Virginia Election to Proceed With Redrawn District
WASHINGTON – Voters in Virginia will elect members of the state’s House of Delegates in districts drawn on a map considered to be favorable to Democrats, a divided U.S. Supreme Court ruled Monday.
The 5-4 ruling comes in a case brought by black voters in Virginia who accused Republicans of packing them into certain districts when they redrew the district map after the last census to ensure that other districts were whiter and more Republican.
Virginia Attorney General Mark Herring, a Democrat, called the ruling a “big win for democracy in Virginia.”
“It’s unfortunate that House Republicans wasted millions of taxpayer dollars and months of litigation in a futile effort to protect racially gerrymandered districts, but the good news is that this fall’s elections will take place in constitutionally drawn districts,” he said in a statement.
The voters challenged a total of 11 districts for the state’s House of Delegates, which were drawn after the 2010 census, and each of which had a population that was at least 55 percent black.
The Supreme Court has long maintained that race can’t be the leading factor in the creation of state districts. The justices first took on the case in 2015, but sent it back down to a lower court for reconsideration.
The lower court ruled 2-1 last year that the previous, legislative-crafted map improperly factored race into the drawing of 11 of the 100 House districts. After lawmakers were unable to reach an agreement on a redistricting plan, the lower court chose a new map from a series of proposals submitted by a special master.
The justices still have two high-profile gerrymandering cases, from Maryland and North Carolina, to decide before the end of the term, both dealing with legislative districts drawn for purely partisan reasons.
Although racial discrimination was at the heart of the case decided Monday, the political implications are undeniable and the ruling could foreshadow the court’s thinking in the partisan gerrymander cases.
In this case, the justices let stand a lower court decision putting a new map in place, holding that state House Republicans did not have standing to appeal the case to the Supreme Court.
“In short, Virginia would rather stop than fight on. One house of its bicameral legislature cannot alone continue the litigation against the will of its partners in the legislative process,” wrote Justice Ruth Bader Ginsburg.
She was joined in the majority by justices Elena Kagan, Neil Gorsuch, Sonia Sotomayor and Clarence Thomas.
As a result of the map struck down by Monday’s ruling Republicans currently control the Virginia House of Delegates by a 51-49 margin.
In a written statement, former U.S. Attorney General Eric Holder, chairman of the non-profit National Redistricting Foundation, said “Today’s ruling from the Supreme Court is an important victory for African Americans in Virginia who have been forced since 2011 to vote in racially gerrymandered districts that unfairly diluted their voting power.
“With a new, fair map in place, all Virginians will now – finally – have the opportunity this fall to elect a House of Delegates that actually represents the will of the people,” Holder said.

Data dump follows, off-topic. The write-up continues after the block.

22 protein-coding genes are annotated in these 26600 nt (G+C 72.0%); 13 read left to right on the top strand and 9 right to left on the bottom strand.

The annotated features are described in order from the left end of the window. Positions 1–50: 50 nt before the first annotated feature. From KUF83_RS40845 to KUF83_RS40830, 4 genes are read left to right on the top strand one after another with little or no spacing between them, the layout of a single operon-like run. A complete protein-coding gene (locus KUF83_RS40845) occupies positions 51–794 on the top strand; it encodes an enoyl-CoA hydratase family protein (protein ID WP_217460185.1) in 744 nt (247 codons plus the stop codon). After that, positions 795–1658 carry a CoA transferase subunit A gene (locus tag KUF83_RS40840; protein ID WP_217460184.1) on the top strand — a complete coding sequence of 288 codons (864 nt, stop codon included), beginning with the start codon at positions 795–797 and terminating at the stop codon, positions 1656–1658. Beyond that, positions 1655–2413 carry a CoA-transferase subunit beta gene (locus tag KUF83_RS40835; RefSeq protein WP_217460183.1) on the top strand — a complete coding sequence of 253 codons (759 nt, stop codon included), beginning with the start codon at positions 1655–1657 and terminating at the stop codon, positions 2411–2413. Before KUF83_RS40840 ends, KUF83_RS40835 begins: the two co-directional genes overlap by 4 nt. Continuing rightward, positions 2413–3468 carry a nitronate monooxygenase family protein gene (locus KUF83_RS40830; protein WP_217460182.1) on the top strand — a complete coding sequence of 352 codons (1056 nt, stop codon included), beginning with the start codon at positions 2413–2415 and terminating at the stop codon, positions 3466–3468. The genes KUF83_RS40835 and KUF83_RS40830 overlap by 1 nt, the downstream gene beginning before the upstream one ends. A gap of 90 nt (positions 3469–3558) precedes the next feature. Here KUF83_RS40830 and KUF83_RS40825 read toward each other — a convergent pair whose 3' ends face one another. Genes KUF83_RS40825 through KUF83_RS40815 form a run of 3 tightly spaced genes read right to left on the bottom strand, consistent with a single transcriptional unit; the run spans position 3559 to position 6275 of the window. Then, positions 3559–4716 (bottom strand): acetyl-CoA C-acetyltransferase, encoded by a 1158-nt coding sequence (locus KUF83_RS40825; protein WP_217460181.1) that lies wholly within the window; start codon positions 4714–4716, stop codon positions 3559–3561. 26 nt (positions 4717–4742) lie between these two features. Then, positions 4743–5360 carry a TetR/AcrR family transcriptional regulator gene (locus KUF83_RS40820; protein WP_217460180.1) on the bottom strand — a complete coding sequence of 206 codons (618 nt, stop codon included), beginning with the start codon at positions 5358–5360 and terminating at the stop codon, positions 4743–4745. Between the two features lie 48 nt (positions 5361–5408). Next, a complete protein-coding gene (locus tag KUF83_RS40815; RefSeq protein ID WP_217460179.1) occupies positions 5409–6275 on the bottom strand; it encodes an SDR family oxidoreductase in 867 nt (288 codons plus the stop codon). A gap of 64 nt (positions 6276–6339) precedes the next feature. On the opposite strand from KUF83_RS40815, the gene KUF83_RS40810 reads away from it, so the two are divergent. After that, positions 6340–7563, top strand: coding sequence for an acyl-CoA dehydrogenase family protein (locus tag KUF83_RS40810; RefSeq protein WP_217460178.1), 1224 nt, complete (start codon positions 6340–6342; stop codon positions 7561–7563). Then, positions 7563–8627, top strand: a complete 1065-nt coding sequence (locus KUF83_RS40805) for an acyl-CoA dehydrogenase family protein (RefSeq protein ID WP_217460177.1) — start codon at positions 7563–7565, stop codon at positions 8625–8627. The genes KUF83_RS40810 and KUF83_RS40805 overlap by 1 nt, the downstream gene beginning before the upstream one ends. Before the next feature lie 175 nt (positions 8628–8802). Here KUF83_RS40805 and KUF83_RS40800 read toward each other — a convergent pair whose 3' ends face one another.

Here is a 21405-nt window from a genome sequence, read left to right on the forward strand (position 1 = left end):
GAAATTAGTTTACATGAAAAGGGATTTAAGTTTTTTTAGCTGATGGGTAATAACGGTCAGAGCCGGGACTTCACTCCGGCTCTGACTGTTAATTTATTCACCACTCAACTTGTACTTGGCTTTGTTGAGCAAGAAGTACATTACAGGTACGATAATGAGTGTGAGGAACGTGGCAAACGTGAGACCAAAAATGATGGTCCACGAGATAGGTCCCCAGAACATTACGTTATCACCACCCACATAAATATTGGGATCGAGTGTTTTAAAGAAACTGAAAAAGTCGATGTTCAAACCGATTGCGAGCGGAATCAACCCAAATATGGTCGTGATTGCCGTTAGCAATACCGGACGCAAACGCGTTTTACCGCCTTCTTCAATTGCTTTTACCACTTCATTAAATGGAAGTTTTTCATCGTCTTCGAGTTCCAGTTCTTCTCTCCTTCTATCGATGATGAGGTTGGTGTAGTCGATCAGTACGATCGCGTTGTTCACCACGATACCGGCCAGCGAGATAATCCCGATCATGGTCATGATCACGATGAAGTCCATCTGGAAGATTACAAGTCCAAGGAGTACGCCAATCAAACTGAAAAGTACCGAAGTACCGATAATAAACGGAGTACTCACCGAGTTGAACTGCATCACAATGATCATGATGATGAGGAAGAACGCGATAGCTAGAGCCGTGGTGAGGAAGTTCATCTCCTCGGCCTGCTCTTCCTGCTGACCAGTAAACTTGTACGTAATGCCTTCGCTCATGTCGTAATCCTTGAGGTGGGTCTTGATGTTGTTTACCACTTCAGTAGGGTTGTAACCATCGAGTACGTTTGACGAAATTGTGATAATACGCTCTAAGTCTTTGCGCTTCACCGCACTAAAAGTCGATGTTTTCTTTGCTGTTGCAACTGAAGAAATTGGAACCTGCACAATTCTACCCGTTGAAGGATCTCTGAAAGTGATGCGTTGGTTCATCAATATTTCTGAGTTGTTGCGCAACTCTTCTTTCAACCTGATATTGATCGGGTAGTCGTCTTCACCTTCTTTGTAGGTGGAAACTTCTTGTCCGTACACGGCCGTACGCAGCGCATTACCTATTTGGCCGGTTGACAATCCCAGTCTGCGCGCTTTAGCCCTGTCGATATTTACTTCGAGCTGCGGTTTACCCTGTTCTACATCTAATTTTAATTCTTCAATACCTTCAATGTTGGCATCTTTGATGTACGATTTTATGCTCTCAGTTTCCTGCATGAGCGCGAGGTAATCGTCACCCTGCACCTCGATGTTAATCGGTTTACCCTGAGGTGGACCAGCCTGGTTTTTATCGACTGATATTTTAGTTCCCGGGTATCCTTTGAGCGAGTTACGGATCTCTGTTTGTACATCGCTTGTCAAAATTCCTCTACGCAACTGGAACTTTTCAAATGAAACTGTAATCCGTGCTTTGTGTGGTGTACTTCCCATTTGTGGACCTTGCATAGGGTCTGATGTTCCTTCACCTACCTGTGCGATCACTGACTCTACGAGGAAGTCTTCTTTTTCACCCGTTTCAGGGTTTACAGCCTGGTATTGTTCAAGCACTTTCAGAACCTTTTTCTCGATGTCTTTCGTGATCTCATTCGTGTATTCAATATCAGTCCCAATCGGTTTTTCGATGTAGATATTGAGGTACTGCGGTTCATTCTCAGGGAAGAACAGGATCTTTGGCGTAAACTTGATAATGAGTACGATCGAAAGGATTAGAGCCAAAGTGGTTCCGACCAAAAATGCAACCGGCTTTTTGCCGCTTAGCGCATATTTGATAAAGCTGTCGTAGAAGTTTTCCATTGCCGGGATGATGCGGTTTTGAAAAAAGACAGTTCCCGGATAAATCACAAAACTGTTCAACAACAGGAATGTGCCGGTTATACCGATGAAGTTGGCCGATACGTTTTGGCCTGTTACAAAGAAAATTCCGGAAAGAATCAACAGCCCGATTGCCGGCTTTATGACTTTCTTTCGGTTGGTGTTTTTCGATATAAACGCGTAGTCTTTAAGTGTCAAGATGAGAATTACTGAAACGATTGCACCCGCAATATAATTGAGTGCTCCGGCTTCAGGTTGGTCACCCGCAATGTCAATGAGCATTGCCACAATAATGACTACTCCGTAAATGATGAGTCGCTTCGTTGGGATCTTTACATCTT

The new map was used in Virginia’s primary election last week and it will be used just one more time, in this November’s general election. The Legislative districts will be redrawn again following the 2020 census.
The case is VA House of Delegates v. Bethune-Hill, 18-281.
In The News
WASHINGTON - Justice Samuel A. Alito, Jr., told the Federalist Society in a keynote address Thursday night the coronavirus pandemic has led to "previously unimaginable restrictions on individual liberty." "I am not diminishing the severity of the virus's threat to public health," Alito continued in a... Read More
WASHINGTON -- So much for the new conservative majority of the Supreme Court dismantling the Affordable Care Act. On Tuesday, during oral arguments for California v. Texas, one of this term's most anticipated cases, two members of that majority, suggested they're not inclined to strike down... Read More
WASHINGTON — This morning, the Supreme Court will hear oral arguments on a legal challenge seeking to overturn the Affordable Care Act. This third major challenge to the ACA heard by the Supreme Court, Texas v. California seeks to decide whether Congress, by eliminating the penalty... Read More
WASHINGTON — The Supreme Court with new Justice Amy Coney Barrett hears oral argument Tuesday in a case that threatens to wipe out the 2010 health care law, likely the term's most consequential case, under a political spotlight that rarely shines brighter on justices who would rather stay out of it.... Read More
WASHINGTON — The Supreme Court on Monday set aside an appeals court ruling by a panel of conservative judges that held an injured police officer could sue and win damages from the leader of a Black Lives Matter protest rally. The case had raised alarms among civil libertarians, who said it... Read More
WASHINGTON — Justice Amy Coney Barrett joined her new colleagues on the Supreme Court Monday, participating in oral arguments for the first time. The cases on the docket Monday were no head-turners. The first, U.S. Fish and Wildlife Service v. Sierra Club Inc., concerned public disclosure... Read More